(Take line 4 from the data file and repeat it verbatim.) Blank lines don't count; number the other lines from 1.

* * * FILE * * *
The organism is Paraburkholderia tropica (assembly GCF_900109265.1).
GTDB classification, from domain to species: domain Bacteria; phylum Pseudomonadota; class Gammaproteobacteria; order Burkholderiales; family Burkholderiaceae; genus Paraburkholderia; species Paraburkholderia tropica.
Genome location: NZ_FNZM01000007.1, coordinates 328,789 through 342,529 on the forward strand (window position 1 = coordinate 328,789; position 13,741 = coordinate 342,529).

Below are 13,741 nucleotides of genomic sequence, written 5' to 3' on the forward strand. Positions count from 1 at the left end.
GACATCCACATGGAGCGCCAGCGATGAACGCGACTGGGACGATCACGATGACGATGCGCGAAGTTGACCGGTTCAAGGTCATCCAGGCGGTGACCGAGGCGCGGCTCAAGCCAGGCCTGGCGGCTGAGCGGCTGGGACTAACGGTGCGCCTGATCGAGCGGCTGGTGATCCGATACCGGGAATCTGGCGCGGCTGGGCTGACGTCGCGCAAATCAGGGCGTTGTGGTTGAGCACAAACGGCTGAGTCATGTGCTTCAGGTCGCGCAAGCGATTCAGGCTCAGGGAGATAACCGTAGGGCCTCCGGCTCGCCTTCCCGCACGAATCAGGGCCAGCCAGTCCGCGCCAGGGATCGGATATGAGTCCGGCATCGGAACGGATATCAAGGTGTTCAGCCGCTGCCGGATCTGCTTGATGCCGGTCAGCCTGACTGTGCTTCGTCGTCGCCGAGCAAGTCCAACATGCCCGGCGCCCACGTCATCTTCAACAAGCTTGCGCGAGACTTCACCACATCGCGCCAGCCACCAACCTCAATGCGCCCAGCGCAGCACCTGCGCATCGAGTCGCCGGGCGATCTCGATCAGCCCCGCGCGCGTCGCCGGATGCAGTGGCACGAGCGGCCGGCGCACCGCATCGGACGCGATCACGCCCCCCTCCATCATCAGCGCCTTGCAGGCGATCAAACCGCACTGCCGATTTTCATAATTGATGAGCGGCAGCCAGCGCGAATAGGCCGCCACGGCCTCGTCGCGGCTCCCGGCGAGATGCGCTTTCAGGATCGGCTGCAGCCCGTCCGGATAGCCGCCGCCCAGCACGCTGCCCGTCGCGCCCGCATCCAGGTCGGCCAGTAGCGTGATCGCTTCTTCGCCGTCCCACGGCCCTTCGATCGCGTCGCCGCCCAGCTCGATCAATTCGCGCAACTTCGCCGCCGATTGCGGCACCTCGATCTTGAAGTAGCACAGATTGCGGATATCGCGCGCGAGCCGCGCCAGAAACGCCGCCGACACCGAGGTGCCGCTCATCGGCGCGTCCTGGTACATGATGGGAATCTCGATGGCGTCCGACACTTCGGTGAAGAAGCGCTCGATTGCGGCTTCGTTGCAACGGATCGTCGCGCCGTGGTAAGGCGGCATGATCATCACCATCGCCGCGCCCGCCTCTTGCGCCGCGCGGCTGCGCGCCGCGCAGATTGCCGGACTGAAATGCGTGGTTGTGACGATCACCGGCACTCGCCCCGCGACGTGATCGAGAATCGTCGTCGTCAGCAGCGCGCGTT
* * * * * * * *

Below are 13,741 nucleotides of genomic sequence, written 5' to 3' on the forward strand. Positions count from 1 at the left end.